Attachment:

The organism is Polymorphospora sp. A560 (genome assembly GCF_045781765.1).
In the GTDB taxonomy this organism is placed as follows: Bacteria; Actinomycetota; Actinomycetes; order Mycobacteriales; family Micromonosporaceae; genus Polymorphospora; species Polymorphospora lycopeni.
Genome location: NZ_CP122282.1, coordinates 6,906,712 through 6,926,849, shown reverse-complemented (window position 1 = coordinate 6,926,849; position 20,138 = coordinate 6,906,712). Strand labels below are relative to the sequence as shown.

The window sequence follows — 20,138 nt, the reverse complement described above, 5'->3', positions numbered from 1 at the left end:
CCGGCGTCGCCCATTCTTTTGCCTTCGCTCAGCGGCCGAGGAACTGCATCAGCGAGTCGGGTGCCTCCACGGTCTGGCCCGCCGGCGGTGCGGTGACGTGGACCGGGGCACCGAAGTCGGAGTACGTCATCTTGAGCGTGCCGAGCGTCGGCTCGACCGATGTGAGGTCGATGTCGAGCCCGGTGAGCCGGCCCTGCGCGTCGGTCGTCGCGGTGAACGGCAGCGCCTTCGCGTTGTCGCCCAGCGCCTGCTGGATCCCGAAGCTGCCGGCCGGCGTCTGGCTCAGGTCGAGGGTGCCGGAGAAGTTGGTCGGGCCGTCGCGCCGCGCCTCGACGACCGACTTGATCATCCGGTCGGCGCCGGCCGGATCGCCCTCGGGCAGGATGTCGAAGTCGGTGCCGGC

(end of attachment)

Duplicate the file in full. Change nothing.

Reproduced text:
The organism is Polymorphospora sp. A560 (genome assembly GCF_045781765.1).
In the GTDB taxonomy this organism is placed as follows: Bacteria; Actinomycetota; Actinomycetes; order Mycobacteriales; family Micromonosporaceae; genus Polymorphospora; species Polymorphospora lycopeni.
Genome location: NZ_CP122282.1, coordinates 6,906,712 through 6,926,849, shown reverse-complemented (window position 1 = coordinate 6,926,849; position 20,138 = coordinate 6,906,712). Strand labels below are relative to the sequence as shown.

The window sequence follows — 20,138 nt, the reverse complement described above, 5'->3', positions numbered from 1 at the left end:
CCGGCGTCGCCCATTCTTTTGCCTTCGCTCAGCGGCCGAGGAACTGCATCAGCGAGTCGGGTGCCTCCACGGTCTGGCCCGCCGGCGGTGCGGTGACGTGGACCGGGGCACCGAAGTCGGAGTACGTCATCTTGAGCGTGCCGAGCGTCGGCTCGACCGATGTGAGGTCGATGTCGAGCCCGGTGAGCCGGCCCTGCGCGTCGGTCGTCGCGGTGAACGGCAGCGCCTTCGCGTTGTCGCCCAGCGCCTGCTGGATCCCGAAGCTGCCGGCCGGCGTCTGGCTCAGGTCGAGGGTGCCGGAGAAGTTGGTCGGGCCGTCGCGCCGCGCCTCGACGACCGACTTGATCATCCGGTCGGCGCCGGCCGGATCGCCCTCGGGCAGGATGTCGAAGTCGGTGCCGGC